"But we can't fix our problems by electing a Socialist that has clearly said he wants to trim back our First and Second Amendment rights. Why did you write "I lean libertarian as far as letting people do what they want as long as they don't directly infringe on the rights of others" and still want the most liberal president?"

I didn't know Obama wanted to cut our rights to freedom of religion and expression, and I guess I'm not surprised if he's pro-gun control, although personally I'm not. But Democrats are somewhat libertarian in their permissiveness toward things like abortion, gay rights, etc. aren't they? I don't agree with those things but think people should be free to pursue them and pay the consequences, if they so desire.

Montgomery Q said...

Wow, look at us. And the race is over, even.

Montgomery Q said...

And yes, I know that your welfare beliefs are based on work, but the Democrats' plan isn't.

Rich said...

Leaning Democratic is good. Go with it.

Scott said...

"But with the rich getting richer and the poor getting poorer..."

This is a pretty hackneyed expression that doesn't really hold water when you look at the economic figures. The so-called poor in this country have cars, tvs, dvd players, and computers with internet access. It may be true that the rich are getting richer at a faster rate than the poor are getting richer, but the quality of life for all classes is improving. Compare America's poor to the poor in 3rd world developing countries and you'll see what I mean. I think a majority of kids that fall into the poor category in this country are obese. How can anyone be poor and obese?

I agree that Democrat policies have the appearance of addressing the needs of the poor better than Republican policies, but I have a hard time reconciling the fact that even poor conservatives are more generous than rich Democrats (as a percentage of their income). Look at the charitable contributions of Al Gore, Barak Obama, John Edwards, and Joe Biden; it's pretty pathetic.

I think there are some big differences between Libertarian principles and Democratic policies. Democrats are preoccupied with the collective (and by that I mean jealosy, envy, and class warfare because they want a full account of what individuals have in terms of income/assets); Libertarians are preoccupied with individual freedom. Taxation is the primary means that government uses to control the freedom of individuals, and Libertarians generally have big problems with confiscatory taxation and income redistribution. I think income redistribution tries to artificially equalize the outcomes, but it will never be able to because of free agency and the fact that everyone chooses different things. Perhaps this is what you're referring to as Darwinistic survival of the fittest.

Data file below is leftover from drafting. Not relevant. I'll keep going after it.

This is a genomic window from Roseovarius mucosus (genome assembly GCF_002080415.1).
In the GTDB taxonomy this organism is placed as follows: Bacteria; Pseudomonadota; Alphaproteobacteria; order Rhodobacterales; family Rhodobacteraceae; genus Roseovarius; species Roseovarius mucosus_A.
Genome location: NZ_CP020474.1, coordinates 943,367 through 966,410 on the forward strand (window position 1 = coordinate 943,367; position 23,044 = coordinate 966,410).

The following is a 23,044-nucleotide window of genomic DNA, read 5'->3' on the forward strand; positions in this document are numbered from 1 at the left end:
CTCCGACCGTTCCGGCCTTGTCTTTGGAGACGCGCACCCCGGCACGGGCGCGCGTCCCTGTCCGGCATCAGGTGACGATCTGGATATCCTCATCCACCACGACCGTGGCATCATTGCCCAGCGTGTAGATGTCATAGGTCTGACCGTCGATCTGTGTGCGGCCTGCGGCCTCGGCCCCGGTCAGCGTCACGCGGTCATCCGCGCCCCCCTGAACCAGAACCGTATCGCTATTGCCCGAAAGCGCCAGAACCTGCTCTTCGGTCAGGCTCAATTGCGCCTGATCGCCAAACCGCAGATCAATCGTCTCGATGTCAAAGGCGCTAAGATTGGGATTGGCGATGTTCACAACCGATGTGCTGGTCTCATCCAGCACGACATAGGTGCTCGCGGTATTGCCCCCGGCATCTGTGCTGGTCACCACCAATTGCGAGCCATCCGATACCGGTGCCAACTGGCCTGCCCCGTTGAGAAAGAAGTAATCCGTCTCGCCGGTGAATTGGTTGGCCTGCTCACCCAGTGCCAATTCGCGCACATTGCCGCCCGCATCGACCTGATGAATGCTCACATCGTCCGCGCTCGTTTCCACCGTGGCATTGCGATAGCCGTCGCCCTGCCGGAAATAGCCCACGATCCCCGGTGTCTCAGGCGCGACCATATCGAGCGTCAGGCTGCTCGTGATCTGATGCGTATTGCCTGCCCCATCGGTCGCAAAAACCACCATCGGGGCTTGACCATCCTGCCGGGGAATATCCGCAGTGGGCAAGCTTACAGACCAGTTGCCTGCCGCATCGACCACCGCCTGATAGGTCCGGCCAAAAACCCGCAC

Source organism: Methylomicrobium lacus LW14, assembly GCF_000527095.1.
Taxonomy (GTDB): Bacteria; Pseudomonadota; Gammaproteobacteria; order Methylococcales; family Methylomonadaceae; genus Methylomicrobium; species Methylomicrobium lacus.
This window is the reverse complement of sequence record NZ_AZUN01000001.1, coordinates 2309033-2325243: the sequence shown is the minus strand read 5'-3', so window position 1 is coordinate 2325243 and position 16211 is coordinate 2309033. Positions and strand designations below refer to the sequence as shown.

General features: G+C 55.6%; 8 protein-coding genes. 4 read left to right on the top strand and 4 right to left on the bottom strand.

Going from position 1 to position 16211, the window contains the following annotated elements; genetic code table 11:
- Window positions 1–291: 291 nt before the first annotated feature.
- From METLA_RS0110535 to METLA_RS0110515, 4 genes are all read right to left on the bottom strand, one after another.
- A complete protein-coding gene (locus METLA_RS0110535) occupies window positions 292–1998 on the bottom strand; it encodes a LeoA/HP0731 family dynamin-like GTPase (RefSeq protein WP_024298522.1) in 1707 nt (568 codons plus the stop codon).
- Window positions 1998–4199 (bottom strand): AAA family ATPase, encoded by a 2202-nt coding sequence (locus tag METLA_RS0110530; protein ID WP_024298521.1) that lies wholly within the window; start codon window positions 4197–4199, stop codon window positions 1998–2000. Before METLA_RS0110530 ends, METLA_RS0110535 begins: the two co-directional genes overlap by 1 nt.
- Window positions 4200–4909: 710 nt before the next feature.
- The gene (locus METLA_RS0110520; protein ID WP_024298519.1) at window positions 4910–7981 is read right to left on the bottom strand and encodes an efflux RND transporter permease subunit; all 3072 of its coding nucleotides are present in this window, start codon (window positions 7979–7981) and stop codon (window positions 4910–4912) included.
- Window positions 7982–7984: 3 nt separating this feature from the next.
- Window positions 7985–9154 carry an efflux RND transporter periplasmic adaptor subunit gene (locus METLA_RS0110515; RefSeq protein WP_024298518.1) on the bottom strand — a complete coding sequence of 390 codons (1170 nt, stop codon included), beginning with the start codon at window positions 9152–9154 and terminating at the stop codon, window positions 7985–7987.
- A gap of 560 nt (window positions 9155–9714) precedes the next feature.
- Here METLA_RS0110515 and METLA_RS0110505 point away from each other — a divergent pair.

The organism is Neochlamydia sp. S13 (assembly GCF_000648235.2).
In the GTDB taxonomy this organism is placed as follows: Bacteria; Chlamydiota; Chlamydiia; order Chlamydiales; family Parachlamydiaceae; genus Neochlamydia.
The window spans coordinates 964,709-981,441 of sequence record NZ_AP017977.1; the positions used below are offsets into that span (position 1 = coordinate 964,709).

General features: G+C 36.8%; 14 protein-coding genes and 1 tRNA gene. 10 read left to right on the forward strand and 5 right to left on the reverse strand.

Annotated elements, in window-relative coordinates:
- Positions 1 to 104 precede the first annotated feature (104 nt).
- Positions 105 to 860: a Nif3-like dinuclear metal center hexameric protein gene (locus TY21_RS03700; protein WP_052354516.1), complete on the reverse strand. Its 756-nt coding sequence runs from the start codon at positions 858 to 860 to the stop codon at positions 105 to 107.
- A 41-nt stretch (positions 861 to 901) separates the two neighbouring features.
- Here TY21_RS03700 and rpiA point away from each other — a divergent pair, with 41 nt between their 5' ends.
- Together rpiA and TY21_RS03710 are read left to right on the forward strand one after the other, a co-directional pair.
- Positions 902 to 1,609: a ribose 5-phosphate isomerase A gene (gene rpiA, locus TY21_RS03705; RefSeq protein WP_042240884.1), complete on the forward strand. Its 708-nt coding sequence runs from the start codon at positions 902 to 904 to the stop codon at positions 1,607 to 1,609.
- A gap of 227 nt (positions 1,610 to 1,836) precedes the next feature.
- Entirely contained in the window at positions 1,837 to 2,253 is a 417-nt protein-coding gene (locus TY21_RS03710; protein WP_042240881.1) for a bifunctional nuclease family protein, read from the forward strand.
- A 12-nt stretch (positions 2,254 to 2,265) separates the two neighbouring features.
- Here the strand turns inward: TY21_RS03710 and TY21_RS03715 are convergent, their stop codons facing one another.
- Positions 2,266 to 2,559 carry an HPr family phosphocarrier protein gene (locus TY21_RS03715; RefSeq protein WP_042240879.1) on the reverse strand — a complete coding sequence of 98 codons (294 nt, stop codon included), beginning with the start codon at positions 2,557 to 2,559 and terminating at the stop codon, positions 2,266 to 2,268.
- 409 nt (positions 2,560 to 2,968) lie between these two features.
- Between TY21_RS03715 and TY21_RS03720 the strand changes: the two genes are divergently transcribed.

So if you think leaning Democrat is good, I won't argue with you because sometimes I see the point on certain issues, but I wouldn't confuse it with an increase of freedom. If you believe people should be free to pursue abortion and gay rights, then shouldn't they be free to pursue their own economic destiny without government interference?

Christopher Bigelow said...

That's some good rebuttal, Scott, and on many levels I'm with you. The logic of both sides can sway me at different times and in different ways--and in fact, I think the conservative/Republican logic may even sway me a little more than the liberal/Democrat side, overall.

However, my leaning more toward the liberal/Democrat side is more emotional than logical. It's based on my recently developed midlife fears, anxieties, lack of confidence, career disillusionment, pessimism, etc. Also, there's some envy of well-off people that I'm feeling now more than ever, especially as I hang around with my upper middle class in-laws and realize my family and I will never enjoy their opportunities and standard of living.

Theoretically the American Dream sounds great, but I just don't think most of us have the right combination of smarts, ambition, luck, and timing to really make a go of it—and I'm pretty certain I don't personally. So that's why I'm starting to think that it's more important for society to make life as good for as many of as possible than for it to focus on safeguarding the economic freedom of a relative few to become successful and rich. Yeah, the chances of that are better than winning the lottery, but not a lot more so.

I'm sure I've read some things about poverty rates rising, despite the increased availability of cheap fattening food and electronic devices, and about middle-class wages not keeping up with costs of living, which is a big part of why we have so many more two-income households now. Yeah, part of it is because we want big-screen TVs, but a bigger part of it is the economic forces that really are helping the rich get richer, and I've seen statistics showing that more wealth is now focused in a smaller top percentage of people now.

I can't complain about my life now, which is comfortable enough although I've been working too much lately on freelance stuff. I guess I'm just pessimistic about both my own professional future and the way the world is going, so I'd rather our society move more toward the social democracies of Europe than survival of the fittest. But hey, it's not like there turns out to be that much difference between Republican and Democrat economic realities anyway...